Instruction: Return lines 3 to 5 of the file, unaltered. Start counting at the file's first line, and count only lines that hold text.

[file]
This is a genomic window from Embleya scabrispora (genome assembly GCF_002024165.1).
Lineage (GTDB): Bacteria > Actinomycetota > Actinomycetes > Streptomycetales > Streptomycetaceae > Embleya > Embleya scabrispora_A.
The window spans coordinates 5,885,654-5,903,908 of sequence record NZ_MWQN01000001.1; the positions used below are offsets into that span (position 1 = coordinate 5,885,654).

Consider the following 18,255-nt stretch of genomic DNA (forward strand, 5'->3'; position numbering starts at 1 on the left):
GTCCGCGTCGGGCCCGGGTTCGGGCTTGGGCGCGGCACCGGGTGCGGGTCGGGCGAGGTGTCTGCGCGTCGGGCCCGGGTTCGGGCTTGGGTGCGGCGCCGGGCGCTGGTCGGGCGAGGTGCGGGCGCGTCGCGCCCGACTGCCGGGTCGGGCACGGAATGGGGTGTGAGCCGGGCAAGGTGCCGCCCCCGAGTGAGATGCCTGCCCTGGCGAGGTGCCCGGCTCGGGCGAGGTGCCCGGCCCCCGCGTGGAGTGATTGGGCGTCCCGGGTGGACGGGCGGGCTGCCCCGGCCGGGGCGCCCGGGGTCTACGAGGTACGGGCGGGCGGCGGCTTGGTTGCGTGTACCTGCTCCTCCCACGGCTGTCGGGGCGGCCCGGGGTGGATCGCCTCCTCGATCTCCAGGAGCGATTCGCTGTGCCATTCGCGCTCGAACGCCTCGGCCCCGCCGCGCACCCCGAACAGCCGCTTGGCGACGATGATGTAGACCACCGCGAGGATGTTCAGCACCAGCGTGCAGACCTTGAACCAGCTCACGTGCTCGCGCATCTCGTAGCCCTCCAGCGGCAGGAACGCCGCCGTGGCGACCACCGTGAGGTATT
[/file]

The window spans coordinates 5,885,654-5,903,908 of sequence record NZ_MWQN01000001.1; the positions used below are offsets into that span (position 1 = coordinate 5,885,654).

Consider the following 18,255-nt stretch of genomic DNA (forward strand, 5'->3'; position numbering starts at 1 on the left):
GTCCGCGTCGGGCCCGGGTTCGGGCTTGGGCGCGGCACCGGGTGCGGGTCGGGCGAGGTGTCTGCGCGTCGGGCCCGGGTTCGGGCTTGGGTGCGGCGCCGGGCGCTGGTCGGGCGAGGTGCGGGCGCGTCGCGCCCGACTGCCGGGTCGGGCACGGAATGGGGTGTGAGCCGGGCAAGGTGCCGCCCCCGAGTGAGATGCCTGCCCTGGCGAGGTGCCCGGCTCGGGCGAGGTGCCCGGCCCCCGCGTGGAGTGATTGGGCGTCCCGGGTGGACGGGCGGGCTGCCCCGGCCGGGGCGCCCGGGGTCTACGAGGTACGGGCGGGCGGCGGCTTGGTTGCGTGTACCTGCTCCTCCCACGGCTGTCGGGGCGGCCCGGGGTGGATCGCCTCCTCGATCTCCAGGAGCGATTCGCTGTGCCATTCGCGCTCGAACGCCTCGGCCCCGCCGCGCACCCCGAACAGCCGCTTGGCGACGATGATGTAGACCACCGCGAGGATGTTCAGCACCAGCGTGCAGACCTTGAACCAGCTCACGTGCTCGCGCATCTCGTAGCCCTCCAGCGGCAGGAACGCCGCCGTGGCGACCACCGTGAGGTATT